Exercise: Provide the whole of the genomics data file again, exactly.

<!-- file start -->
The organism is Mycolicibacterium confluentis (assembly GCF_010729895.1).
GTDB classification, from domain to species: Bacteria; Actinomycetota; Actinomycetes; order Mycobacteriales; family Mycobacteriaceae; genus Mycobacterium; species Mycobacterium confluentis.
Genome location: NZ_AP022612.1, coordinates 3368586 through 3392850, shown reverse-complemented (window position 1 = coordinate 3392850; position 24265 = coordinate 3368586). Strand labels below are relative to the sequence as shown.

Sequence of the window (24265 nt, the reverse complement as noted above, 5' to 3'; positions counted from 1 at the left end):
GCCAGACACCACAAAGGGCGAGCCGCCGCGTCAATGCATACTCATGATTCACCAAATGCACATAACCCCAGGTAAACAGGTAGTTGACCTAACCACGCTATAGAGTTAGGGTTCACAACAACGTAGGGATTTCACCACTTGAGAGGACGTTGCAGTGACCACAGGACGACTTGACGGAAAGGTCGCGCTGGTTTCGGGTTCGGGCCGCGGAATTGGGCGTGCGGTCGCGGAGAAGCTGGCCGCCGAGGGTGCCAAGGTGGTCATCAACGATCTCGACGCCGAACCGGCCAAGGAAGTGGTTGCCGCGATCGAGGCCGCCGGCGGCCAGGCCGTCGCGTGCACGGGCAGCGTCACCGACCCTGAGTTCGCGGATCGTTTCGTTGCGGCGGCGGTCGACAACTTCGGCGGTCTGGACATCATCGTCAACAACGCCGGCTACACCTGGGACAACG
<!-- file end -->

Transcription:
The organism is Mycolicibacterium confluentis (assembly GCF_010729895.1).
GTDB classification, from domain to species: Bacteria; Actinomycetota; Actinomycetes; order Mycobacteriales; family Mycobacteriaceae; genus Mycobacterium; species Mycobacterium confluentis.
Genome location: NZ_AP022612.1, coordinates 3368586 through 3392850, shown reverse-complemented (window position 1 = coordinate 3392850; position 24265 = coordinate 3368586). Strand labels below are relative to the sequence as shown.

Sequence of the window (24265 nt, the reverse complement as noted above, 5' to 3'; positions counted from 1 at the left end):
GCCAGACACCACAAAGGGCGAGCCGCCGCGTCAATGCATACTCATGATTCACCAAATGCACATAACCCCAGGTAAACAGGTAGTTGACCTAACCACGCTATAGAGTTAGGGTTCACAACAACGTAGGGATTTCACCACTTGAGAGGACGTTGCAGTGACCACAGGACGACTTGACGGAAAGGTCGCGCTGGTTTCGGGTTCGGGCCGCGGAATTGGGCGTGCGGTCGCGGAGAAGCTGGCCGCCGAGGGTGCCAAGGTGGTCATCAACGATCTCGACGCCGAACCGGCCAAGGAAGTGGTTGCCGCGATCGAGGCCGCCGGCGGCCAGGCCGTCGCGTGCACGGGCAGCGTCACCGACCCTGAGTTCGCGGATCGTTTCGTTGCGGCGGCGGTCGACAACTTCGGCGGTCTGGACATCATCGTCAACAACGCCGGCTACACCTGGGACAACG